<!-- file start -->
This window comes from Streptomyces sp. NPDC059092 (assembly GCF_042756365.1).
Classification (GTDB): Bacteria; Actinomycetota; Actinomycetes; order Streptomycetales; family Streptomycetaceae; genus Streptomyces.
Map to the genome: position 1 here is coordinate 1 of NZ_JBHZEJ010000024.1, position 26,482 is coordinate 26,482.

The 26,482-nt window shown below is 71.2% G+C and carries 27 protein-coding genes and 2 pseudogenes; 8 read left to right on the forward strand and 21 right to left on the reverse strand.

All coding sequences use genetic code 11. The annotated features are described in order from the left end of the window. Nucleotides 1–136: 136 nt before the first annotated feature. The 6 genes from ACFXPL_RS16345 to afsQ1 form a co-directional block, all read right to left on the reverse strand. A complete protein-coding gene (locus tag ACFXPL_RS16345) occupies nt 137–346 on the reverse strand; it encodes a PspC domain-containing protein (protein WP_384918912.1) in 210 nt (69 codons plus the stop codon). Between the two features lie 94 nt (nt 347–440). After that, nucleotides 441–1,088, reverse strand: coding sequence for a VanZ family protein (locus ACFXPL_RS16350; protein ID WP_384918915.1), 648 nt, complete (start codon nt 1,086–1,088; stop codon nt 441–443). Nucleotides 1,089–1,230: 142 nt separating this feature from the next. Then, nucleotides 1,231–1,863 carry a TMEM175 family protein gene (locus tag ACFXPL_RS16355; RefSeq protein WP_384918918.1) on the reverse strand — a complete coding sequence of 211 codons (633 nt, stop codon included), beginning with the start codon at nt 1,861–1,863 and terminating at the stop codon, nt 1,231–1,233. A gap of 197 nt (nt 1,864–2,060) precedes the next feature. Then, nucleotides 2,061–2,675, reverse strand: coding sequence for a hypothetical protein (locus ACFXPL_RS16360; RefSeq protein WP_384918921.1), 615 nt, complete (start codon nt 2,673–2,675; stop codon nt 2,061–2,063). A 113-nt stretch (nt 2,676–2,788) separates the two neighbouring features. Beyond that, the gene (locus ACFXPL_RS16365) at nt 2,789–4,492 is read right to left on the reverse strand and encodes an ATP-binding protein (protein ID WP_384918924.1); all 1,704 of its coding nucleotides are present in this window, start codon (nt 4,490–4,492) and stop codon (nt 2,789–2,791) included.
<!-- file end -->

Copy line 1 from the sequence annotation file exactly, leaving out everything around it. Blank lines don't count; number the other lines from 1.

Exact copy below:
This window comes from Streptomyces sp. NPDC059092 (assembly GCF_042756365.1).